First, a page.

Matthew Panzarino for TechCrunch, on why Apple was right to add the Touch Bar to the new MacBook Pro:
Having a discrete bar that can update with context, allowing you to take those dozen daily actions makes total sense. Far more sense than bolting a touch screen onto a non-touch-optimized OS and forcing you to poke at tiny buttons meant for a mouse.
This is the money use case for the Touch Bar, especially in context of accessibility:
(As a side note, I think Apple is doing future generations a great service in sublimating the importance of keyboard shortcuts, which are arcane and difficult to discover and use.)
A candidate for a Touch Bar shortcut (with some exceptions) should meet the following tests:
- It saves some sort of Dr. Strange-style physical finger contortion to hit a shortcut combo.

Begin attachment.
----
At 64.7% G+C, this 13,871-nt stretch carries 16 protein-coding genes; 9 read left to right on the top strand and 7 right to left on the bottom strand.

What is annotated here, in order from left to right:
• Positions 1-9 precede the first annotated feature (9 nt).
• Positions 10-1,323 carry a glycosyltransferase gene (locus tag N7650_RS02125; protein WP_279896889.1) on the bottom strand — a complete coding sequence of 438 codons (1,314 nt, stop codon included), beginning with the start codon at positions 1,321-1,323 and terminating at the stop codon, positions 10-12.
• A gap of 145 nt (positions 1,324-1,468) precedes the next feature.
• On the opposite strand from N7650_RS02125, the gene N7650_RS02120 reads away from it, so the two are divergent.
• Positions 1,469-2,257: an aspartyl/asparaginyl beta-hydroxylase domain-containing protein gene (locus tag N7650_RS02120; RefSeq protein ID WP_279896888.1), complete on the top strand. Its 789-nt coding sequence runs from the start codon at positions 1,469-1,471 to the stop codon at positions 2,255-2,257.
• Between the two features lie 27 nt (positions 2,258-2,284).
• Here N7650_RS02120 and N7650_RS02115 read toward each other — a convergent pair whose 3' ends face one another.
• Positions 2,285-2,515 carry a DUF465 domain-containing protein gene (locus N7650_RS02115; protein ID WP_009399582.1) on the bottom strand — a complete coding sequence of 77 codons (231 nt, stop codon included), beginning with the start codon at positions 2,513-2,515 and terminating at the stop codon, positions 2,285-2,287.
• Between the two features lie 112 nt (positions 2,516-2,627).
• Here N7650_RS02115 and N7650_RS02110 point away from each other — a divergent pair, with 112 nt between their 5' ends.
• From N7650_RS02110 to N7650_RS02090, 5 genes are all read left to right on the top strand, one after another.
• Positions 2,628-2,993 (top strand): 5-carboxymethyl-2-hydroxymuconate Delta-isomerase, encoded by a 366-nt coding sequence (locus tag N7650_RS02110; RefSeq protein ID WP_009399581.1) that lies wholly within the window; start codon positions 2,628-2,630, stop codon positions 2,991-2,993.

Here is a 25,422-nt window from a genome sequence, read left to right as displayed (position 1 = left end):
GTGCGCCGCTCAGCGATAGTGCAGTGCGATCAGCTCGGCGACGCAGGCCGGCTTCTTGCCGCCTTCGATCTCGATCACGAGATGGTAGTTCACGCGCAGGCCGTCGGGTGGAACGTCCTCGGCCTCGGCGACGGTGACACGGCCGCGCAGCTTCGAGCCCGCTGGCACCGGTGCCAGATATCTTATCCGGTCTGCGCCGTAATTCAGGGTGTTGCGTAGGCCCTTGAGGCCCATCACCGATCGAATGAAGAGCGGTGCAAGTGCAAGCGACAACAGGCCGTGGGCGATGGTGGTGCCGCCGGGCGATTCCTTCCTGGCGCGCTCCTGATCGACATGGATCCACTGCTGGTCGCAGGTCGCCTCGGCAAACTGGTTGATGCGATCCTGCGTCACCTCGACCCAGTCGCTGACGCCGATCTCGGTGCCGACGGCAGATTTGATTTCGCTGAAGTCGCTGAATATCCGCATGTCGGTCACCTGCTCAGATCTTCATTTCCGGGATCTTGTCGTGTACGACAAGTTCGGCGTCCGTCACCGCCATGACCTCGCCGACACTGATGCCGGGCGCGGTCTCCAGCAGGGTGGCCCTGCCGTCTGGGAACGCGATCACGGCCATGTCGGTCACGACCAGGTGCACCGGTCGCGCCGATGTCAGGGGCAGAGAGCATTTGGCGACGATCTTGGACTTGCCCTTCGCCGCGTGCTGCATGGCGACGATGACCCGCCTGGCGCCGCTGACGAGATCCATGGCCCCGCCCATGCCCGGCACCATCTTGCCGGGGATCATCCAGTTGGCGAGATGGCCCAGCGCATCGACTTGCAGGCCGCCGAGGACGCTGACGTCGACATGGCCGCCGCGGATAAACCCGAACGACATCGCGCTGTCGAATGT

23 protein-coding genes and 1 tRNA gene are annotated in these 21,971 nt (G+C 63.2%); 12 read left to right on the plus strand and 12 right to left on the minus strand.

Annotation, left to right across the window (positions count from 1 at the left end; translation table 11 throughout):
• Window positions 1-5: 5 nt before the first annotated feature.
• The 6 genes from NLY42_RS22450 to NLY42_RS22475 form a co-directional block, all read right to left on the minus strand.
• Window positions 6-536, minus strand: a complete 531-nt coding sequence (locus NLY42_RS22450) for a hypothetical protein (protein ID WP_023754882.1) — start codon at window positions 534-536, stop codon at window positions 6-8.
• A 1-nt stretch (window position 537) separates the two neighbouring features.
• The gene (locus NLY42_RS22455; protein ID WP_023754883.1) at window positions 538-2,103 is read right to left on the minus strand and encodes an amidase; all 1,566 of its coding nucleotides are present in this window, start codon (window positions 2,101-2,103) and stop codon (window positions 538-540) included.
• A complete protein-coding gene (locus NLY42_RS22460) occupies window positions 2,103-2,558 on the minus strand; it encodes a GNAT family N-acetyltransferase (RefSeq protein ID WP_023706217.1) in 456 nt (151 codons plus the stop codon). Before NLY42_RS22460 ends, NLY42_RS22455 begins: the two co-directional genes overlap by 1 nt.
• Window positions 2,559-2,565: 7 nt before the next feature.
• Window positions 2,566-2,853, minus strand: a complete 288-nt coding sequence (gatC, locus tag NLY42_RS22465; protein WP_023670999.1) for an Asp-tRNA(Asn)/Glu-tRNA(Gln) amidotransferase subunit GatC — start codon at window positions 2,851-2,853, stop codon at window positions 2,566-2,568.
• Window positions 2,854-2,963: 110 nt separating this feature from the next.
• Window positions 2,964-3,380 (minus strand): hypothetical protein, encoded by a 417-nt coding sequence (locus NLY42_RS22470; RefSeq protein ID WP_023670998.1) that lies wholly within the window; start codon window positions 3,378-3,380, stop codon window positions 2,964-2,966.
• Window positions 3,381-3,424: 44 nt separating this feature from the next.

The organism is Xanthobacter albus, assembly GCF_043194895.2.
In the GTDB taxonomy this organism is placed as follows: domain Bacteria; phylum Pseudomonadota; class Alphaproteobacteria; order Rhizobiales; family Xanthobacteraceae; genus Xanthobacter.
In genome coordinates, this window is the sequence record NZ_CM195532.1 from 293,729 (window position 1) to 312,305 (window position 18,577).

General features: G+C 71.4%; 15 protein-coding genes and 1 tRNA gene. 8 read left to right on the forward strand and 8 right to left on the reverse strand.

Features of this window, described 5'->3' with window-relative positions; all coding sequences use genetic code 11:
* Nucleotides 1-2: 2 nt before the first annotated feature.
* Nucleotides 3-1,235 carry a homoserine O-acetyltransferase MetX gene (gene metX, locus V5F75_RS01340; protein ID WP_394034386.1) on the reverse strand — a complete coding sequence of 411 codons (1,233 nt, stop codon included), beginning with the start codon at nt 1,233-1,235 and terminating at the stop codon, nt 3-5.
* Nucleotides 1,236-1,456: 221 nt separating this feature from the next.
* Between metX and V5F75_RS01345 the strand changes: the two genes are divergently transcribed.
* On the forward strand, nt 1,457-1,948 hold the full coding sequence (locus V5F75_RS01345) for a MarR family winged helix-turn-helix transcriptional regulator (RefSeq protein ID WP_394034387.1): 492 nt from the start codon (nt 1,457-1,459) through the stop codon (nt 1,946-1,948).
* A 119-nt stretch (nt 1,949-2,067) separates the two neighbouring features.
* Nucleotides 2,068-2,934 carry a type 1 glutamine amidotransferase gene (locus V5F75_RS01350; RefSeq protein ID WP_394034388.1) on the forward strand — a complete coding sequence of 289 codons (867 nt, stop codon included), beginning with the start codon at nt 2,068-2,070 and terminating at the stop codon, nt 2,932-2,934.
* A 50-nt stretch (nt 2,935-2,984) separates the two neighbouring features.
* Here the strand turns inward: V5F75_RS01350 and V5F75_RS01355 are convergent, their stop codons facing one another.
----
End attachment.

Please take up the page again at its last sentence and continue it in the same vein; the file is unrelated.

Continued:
- It saves you more than two clicks of a trackpad.
When I saw the Touch Bar in the demos and in the hands-on area, the initial impression I got was it was going to be great for replacing keyboard shortcuts. From an accessibility perspective, the Sticky Keys feature already helps in using shortvuts, but the Touch Bar can potentially lessen user reliance on Sticky Keys. This could be a huge win for those who, like me, find shortcuts a pain in the ass due to physical motor delays.